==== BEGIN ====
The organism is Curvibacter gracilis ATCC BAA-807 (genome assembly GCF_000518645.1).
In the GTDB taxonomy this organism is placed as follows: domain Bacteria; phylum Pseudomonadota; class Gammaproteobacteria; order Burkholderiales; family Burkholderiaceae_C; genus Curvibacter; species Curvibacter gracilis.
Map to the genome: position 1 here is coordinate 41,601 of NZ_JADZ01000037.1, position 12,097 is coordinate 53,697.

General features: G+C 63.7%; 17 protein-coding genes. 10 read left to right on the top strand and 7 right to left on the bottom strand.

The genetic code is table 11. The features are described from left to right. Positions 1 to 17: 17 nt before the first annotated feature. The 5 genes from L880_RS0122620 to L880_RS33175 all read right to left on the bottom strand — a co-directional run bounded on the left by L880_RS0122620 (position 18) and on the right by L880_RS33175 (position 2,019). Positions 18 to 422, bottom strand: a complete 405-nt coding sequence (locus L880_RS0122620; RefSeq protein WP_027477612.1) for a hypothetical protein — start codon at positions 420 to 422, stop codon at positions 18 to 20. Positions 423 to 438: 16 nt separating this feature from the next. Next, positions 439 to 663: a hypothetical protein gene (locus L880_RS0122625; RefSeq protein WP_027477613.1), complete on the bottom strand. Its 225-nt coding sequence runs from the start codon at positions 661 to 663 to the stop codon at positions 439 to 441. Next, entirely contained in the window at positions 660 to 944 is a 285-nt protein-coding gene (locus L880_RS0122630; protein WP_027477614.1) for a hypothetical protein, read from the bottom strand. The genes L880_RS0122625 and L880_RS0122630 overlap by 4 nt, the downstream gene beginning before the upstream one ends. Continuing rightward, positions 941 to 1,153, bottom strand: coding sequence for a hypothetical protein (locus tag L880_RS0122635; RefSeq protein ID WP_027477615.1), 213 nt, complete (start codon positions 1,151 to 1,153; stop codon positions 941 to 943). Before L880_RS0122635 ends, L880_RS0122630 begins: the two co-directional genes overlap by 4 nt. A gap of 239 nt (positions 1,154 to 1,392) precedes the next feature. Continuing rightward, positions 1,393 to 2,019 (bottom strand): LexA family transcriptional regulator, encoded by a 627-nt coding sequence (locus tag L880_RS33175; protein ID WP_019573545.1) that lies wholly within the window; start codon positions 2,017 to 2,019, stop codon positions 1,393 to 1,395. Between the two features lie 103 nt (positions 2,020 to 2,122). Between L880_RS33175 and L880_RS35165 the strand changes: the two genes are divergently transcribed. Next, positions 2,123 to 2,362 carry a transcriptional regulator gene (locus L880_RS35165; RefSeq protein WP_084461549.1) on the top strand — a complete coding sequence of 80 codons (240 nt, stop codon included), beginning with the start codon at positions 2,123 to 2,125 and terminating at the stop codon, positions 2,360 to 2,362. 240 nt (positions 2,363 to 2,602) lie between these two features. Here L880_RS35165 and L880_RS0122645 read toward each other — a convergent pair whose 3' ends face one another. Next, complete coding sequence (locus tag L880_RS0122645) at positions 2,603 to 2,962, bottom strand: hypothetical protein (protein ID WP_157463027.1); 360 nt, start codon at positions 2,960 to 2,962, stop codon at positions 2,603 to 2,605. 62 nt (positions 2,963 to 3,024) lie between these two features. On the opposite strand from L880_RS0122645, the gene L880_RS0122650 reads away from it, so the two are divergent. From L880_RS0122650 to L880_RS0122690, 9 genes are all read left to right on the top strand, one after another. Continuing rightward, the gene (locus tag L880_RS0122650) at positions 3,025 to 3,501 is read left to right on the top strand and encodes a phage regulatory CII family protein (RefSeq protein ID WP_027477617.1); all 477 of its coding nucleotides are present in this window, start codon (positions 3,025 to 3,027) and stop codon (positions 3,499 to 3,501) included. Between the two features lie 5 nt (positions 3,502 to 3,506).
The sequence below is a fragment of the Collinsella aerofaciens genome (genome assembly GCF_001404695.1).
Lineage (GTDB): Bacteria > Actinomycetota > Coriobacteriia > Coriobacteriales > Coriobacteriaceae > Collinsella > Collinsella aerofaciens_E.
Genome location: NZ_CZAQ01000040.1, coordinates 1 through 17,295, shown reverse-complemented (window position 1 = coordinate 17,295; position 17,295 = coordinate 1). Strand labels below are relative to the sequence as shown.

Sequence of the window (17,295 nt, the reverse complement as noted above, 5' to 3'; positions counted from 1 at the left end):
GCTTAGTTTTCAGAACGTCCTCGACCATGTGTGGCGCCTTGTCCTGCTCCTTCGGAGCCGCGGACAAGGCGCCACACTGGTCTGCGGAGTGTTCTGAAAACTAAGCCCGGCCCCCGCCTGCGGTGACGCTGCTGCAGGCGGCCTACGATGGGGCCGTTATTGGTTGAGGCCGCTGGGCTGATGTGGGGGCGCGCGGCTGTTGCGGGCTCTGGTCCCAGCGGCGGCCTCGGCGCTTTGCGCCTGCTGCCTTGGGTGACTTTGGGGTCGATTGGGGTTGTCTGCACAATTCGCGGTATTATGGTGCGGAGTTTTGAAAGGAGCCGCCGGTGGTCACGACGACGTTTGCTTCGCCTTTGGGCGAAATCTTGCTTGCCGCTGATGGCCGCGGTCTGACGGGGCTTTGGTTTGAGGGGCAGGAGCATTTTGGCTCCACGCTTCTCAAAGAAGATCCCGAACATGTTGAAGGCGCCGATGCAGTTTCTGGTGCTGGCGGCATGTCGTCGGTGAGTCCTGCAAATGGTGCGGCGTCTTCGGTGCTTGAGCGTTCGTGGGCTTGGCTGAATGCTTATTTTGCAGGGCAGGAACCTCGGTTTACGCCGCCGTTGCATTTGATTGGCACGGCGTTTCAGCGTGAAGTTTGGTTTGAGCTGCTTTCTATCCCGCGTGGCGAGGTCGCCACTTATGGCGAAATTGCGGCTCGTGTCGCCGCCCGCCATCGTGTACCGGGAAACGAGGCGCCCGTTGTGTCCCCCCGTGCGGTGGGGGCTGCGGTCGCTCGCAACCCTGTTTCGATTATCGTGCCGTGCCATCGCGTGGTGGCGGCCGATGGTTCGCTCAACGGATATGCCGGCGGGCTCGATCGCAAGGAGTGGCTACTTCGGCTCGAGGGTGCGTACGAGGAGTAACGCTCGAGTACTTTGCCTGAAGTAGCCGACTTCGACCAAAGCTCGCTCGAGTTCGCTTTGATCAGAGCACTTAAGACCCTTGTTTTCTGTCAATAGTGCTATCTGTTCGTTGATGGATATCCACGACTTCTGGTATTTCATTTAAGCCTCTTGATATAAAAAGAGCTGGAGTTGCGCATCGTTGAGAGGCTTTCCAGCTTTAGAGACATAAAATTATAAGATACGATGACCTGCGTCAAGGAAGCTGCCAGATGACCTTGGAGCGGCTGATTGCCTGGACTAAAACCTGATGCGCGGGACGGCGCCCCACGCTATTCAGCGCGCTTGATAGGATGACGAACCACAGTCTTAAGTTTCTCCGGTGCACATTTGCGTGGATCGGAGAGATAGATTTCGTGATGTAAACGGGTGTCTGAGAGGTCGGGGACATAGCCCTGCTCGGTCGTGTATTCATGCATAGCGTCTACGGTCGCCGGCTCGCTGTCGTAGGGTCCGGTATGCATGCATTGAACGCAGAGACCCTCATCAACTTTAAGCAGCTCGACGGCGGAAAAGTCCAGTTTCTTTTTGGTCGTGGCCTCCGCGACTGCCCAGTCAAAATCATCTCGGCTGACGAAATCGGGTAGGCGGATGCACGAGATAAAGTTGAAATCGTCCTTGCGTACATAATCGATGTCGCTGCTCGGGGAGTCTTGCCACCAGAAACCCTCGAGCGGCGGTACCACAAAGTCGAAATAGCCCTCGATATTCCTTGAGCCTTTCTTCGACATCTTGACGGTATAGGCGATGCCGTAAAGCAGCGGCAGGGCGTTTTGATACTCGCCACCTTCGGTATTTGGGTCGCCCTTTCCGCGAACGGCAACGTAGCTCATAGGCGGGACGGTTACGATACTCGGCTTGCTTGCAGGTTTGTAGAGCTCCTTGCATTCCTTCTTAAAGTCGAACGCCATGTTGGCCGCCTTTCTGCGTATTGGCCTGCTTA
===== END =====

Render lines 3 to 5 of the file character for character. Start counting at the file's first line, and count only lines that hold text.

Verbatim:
Map to the genome: position 1 here is coordinate 41,601 of NZ_JADZ01000037.1, position 12,097 is coordinate 53,697.

General features: G+C 63.7%; 17 protein-coding genes. 10 read left to right on the top strand and 7 right to left on the bottom strand.

The genetic code is table 11. The features are described from left to right. Positions 1 to 17: 17 nt before the first annotated feature. The 5 genes from L880_RS0122620 to L880_RS33175 all read right to left on the bottom strand — a co-directional run bounded on the left by L880_RS0122620 (position 18) and on the right by L880_RS33175 (position 2,019). Positions 18 to 422, bottom strand: a complete 405-nt coding sequence (locus L880_RS0122620; RefSeq protein WP_027477612.1) for a hypothetical protein — start codon at positions 420 to 422, stop codon at positions 18 to 20. Positions 423 to 438: 16 nt separating this feature from the next. Next, positions 439 to 663: a hypothetical protein gene (locus L880_RS0122625; RefSeq protein WP_027477613.1), complete on the bottom strand. Its 225-nt coding sequence runs from the start codon at positions 661 to 663 to the stop codon at positions 439 to 441. Next, entirely contained in the window at positions 660 to 944 is a 285-nt protein-coding gene (locus L880_RS0122630; protein WP_027477614.1) for a hypothetical protein, read from the bottom strand. The genes L880_RS0122625 and L880_RS0122630 overlap by 4 nt, the downstream gene beginning before the upstream one ends. Continuing rightward, positions 941 to 1,153, bottom strand: coding sequence for a hypothetical protein (locus tag L880_RS0122635; RefSeq protein ID WP_027477615.1), 213 nt, complete (start codon positions 1,151 to 1,153; stop codon positions 941 to 943). Before L880_RS0122635 ends, L880_RS0122630 begins: the two co-directional genes overlap by 4 nt. A gap of 239 nt (positions 1,154 to 1,392) precedes the next feature. Continuing rightward, positions 1,393 to 2,019 (bottom strand): LexA family transcriptional regulator, encoded by a 627-nt coding sequence (locus tag L880_RS33175; protein ID WP_019573545.1) that lies wholly within the window; start codon positions 2,017 to 2,019, stop codon positions 1,393 to 1,395. Between the two features lie 103 nt (positions 2,020 to 2,122). Between L880_RS33175 and L880_RS35165 the strand changes: the two genes are divergently transcribed. Next, positions 2,123 to 2,362 carry a transcriptional regulator gene (locus L880_RS35165; RefSeq protein WP_084461549.1) on the top strand — a complete coding sequence of 80 codons (240 nt, stop codon included), beginning with the start codon at positions 2,123 to 2,125 and terminating at the stop codon, positions 2,360 to 2,362. 240 nt (positions 2,363 to 2,602) lie between these two features. Here L880_RS35165 and L880_RS0122645 read toward each other — a convergent pair whose 3' ends face one another. Next, complete coding sequence (locus tag L880_RS0122645) at positions 2,603 to 2,962, bottom strand: hypothetical protein (protein ID WP_157463027.1); 360 nt, start codon at positions 2,960 to 2,962, stop codon at positions 2,603 to 2,605. 62 nt (positions 2,963 to 3,024) lie between these two features. On the opposite strand from L880_RS0122645, the gene L880_RS0122650 reads away from it, so the two are divergent. From L880_RS0122650 to L880_RS0122690, 9 genes are all read left to right on the top strand, one after another. Continuing rightward, the gene (locus tag L880_RS0122650) at positions 3,025 to 3,501 is read left to right on the top strand and encodes a phage regulatory CII family protein (RefSeq protein ID WP_027477617.1); all 477 of its coding nucleotides are present in this window, start codon (positions 3,025 to 3,027) and stop codon (positions 3,499 to 3,501) included. Between the two features lie 5 nt (positions 3,502 to 3,506).